In this design there are no baffles fitted inside the header, instead the steam makes a multipass over the gas by way of the many limbs or bends of each tube. The disadvantage of this system is that if a tube should fail then a significant reduction in heating surface would occur.Simpler, more reliable support methods are possible allied to the easier access and sootblowing arrangement.This type of superheater has the advantage that the number of expanded or welded joints are reduced.

Schematic of melesco superheater

Schematic of melesco superheater

With this design the initial passes are made of Chrome Molybdenum steel. a transition piece attaches this to the mild steel passes.
The inlet header is made out of mild steel and the outlet an alloy steel.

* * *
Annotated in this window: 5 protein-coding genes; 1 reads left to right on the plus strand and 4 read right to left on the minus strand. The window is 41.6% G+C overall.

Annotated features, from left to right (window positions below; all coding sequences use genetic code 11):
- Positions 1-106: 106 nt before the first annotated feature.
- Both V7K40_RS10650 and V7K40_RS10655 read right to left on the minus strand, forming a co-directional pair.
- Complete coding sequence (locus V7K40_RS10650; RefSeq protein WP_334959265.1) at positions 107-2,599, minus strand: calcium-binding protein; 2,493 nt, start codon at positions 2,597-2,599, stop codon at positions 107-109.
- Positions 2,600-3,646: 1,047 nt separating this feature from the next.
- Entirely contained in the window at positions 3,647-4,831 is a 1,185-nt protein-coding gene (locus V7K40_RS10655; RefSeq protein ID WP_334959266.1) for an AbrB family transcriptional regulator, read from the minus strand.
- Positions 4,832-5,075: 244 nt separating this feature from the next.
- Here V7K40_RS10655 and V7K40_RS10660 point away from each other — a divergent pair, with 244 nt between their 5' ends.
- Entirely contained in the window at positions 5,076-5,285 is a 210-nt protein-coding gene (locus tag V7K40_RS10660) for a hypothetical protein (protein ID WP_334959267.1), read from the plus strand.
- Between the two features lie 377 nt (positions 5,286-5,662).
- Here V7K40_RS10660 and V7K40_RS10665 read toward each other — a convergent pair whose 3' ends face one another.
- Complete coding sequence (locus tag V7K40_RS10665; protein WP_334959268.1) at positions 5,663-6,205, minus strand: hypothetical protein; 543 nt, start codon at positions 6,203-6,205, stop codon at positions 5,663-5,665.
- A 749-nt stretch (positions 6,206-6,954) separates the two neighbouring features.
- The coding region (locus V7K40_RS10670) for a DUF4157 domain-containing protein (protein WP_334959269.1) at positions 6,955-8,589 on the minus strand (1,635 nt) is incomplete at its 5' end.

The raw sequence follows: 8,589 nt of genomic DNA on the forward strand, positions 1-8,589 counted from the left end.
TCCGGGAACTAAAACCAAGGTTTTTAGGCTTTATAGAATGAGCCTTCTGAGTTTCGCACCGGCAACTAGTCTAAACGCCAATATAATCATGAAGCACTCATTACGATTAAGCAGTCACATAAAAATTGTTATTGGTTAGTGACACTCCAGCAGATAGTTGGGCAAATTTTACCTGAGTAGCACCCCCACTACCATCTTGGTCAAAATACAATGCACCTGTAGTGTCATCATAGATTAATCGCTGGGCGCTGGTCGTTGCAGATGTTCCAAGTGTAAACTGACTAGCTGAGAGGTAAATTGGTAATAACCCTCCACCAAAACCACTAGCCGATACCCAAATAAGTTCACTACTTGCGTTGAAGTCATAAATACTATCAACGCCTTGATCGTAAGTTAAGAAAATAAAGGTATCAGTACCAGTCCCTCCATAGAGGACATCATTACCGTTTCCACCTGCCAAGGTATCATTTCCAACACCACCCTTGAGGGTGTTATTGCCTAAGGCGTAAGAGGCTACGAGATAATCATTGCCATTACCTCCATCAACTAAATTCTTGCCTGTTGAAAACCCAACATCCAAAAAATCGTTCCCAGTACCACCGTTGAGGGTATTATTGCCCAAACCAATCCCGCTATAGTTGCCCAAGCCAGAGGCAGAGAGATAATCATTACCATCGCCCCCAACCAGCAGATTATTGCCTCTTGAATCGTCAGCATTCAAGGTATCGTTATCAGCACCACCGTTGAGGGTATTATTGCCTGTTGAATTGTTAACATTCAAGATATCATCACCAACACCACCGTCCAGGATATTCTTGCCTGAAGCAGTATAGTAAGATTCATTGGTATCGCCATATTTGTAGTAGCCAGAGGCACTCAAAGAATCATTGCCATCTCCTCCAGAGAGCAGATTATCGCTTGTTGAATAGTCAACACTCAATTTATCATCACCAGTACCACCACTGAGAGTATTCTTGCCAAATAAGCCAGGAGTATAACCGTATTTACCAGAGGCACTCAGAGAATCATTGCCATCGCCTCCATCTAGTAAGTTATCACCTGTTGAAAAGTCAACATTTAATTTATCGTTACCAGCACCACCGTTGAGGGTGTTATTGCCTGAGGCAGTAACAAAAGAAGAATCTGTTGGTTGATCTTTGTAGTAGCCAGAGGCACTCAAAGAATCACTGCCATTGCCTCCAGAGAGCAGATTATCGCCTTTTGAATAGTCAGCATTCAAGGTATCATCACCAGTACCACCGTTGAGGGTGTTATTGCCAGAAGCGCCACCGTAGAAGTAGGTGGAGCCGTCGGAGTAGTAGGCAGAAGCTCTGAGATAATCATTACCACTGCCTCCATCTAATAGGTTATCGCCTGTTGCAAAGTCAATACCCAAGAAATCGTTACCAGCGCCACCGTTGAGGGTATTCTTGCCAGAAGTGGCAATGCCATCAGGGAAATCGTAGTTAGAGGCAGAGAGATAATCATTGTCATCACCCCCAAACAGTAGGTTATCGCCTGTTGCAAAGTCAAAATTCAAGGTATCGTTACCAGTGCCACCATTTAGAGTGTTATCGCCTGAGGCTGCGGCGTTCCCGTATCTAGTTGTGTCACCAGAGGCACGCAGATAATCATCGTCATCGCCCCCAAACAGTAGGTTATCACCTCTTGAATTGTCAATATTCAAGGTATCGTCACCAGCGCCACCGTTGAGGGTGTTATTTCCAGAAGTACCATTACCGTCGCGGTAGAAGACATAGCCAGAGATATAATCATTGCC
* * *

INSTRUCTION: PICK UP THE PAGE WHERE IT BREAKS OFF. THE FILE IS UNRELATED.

Methods of attachment


Only used in superheaters fort temperatures upto 450oC Tube ends must be cleaned and degreased and then drifted and roller expanded into the hole, the end of the tube must be projecting by at least 6mm. The bell mouth must have an increase of diameter of 1mm per 25mm plus an additional 1.5mm.
It is important that the tube enter perpendicular into the head, a seal will be assured if the contact length is greater than 10mm, if it is not possible to enter perpendicularly then the contact length should be increased to 13mm.
For larger diameter pipes then grooved seats are used.

Expanded attachement


Welding gives advantages over expanding in that access to the internal side of the header is not so important and so the number of handhole doors can be much reduced eliminating a source of possible leakage. welding also generally provides a more reliable seal.

The disadvantage is that heat treatment following welding is required.

The purpose of the backing ring fitted to the conventional attachment method is to prevent the weld metal breaking through into the tube

Melric joint attachement showing plugged